Source: TBS News via Jin
Top image: Pakutaso
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Japan sees huge growth in jobs in the “cleaning up the homes of old people who die alone” field

Demand grows more than 10 times in size in just five years as Japanese family dynamics change.

As time passes, technology advances, and economies evolve, certain industries will shrink. For example, electronics manufacturing used to be a huge part of the Japanese economy, but it’s been in contraction for many years, with Casio’s exit from the digital camera game the most recent example.

But on the other hand, some industries can see huge growth due to socioeconomic trends. So if you’re hunting for a job in Japan, and you want to be part of a rapidly expanding field, you might want to consider a position in tokushu soji, or “special cleaning” industry.

What makes the cleaning special? Well, tokushu soji companies come in and clean the homes of senior citizens who have died alone. Back in the old days, this is something that was almost always handled by surviving relatives, often the deceased’s children, and in fact it used to be far more common than it is today for elderly parents to live with their offspring in multi-generational homes.

Things have changed, though. As families become smaller and more people move farther away from home to seek out academic or professional opportunities, the number of seniors in Japan who live alone has been steadily increasing, from roughly 4.1 million in 2010 to 6.55 million in 2016 (according to statistics from the Ministry of Health, Labor and Welfare). In response, there are now over 5,000 companies offering special cleaning services in Japan, which is 15 times as many as there were just five years ago.

Aside from recycling or otherwise disposing of the deceased’s possessions, special cleaning companies have to clean and disinfect the home. Sometimes a significant amount of time will have passed before someone discovered that the resident had passed away, and in addition to using professional-grade cleaners and pesticides, special cleaning staff often wear protective clothing to prevent the spread of infectious diseases.

While cleaning and waste disposal are the primary services offered, some special cleaning companies have expanded their role to coordinating funeral services. Many also believe that respectful treatment of surviving relatives is part of their duties, and the Special Cleaning Center, and industry group formed in 2013, offers training and certification programs to ensure high-quality service in both the technical and human aspects of the job.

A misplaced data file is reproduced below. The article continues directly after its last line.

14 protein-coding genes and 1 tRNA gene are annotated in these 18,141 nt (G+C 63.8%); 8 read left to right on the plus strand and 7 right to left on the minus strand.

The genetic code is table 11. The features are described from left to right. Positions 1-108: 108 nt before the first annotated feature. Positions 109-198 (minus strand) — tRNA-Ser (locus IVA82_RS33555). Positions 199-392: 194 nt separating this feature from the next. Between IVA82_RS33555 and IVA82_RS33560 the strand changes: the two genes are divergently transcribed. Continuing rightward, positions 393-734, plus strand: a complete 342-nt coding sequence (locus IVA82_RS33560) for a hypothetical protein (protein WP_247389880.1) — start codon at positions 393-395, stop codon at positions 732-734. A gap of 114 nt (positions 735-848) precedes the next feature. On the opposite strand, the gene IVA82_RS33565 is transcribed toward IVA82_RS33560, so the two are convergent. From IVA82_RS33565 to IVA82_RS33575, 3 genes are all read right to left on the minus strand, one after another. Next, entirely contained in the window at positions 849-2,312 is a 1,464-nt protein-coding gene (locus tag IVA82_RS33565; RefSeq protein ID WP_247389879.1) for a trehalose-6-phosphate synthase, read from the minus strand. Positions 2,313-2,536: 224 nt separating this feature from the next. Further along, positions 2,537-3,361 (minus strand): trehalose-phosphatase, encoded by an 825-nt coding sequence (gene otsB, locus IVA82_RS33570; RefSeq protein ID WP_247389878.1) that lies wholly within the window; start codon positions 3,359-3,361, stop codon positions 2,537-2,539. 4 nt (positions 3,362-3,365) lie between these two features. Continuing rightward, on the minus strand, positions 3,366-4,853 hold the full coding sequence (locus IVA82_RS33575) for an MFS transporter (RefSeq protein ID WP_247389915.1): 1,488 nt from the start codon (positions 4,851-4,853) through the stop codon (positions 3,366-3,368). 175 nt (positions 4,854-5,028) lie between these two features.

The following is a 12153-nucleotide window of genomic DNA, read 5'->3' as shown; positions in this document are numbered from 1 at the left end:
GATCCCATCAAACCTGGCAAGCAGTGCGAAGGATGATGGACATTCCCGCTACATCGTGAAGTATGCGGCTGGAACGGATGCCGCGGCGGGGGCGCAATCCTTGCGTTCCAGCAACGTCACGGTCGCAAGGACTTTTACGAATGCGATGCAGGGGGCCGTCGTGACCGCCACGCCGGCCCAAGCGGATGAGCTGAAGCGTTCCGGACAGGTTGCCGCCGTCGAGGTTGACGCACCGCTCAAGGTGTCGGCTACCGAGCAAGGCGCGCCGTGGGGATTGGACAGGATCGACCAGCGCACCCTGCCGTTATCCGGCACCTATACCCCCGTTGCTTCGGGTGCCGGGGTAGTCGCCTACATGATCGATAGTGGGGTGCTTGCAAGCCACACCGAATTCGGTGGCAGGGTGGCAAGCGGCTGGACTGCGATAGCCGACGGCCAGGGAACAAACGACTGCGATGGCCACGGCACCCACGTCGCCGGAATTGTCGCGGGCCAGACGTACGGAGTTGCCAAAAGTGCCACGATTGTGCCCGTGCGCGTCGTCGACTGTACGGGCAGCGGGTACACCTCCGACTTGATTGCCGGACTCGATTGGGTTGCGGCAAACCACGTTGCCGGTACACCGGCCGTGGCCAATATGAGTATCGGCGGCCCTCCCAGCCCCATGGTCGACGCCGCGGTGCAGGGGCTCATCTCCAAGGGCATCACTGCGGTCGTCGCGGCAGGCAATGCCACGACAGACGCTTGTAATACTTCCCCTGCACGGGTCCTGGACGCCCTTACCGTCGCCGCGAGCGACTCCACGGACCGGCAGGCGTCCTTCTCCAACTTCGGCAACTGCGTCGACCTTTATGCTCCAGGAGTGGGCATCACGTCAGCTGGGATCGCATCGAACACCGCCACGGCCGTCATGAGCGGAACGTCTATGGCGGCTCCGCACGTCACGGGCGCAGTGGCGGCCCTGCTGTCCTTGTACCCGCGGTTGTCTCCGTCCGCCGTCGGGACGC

With Japan’s birth rate steadily falling, demand for special cleaning services is likely to continue to grow, as families get smaller and the population gets older. It’s no doubt a difficult job, but it serves a valuable purpose for society, especially when someone passes away and leaves behind six tons of porno mags.

Source: Mainichi Shimbun via Jin
Top image: Pakutaso
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Man arrested for living in elderly woman’s home unnoticed for half a year

Unidentified suspect is a modern-day ninja, using his powers for creepiness.

Earlier this week in the bustling city of Himeji in Hyogo Prefecture, a man paid a visit to his 90-year-old mother’s house and cooked her a meal. However during his time there his spry upper-middle-aged ears picked up a strange sound coming from the second floor that his mother’s had been unable to detect.

Walking up the steps and opening a door, he found a 20-year-old man, whom he had never seen before, sleeping on a futon. Holding back his shock, he quietly snuck back downstairs and called the emergency number 110.

Police quickly arrived at the home and woke up the young man before arresting him and taking him back to the station. The suspect has been uncooperative during interrogation, not even revealing his name to the authorities.

However, according to police he is believed to have first entered the woman’s home on 12 December at about 7:20 in the morning. This meant he probably lived there for about half a year to the day.

▼ Last winter was particularly snowy and cold for many parts of Japan.

He even allegedly left his shoes at the front entrance upon entering. The mother told police that she almost never went up to the second floor and doesn’t know the suspect at all.

Readers of the new were understandably creeped way out by the incident.

“Every night she went to sleep with someone else and she didn’t even know it. Gyagh!”
“I’m pretty worried about the woman if she didn’t notice this guy.”
“Maybe he thinks if he never speaks, they’ll keep him in prison forever.”
“At least they caught him before something bad happened. In a situation like that it seems almost certain something bad would have happened.”
“He probably went down and stole her food while she slept, just like a cockroach.”
“That’s both ridiculous and bone-chilling at the same time.”
“Why would that guy even go to the trouble?”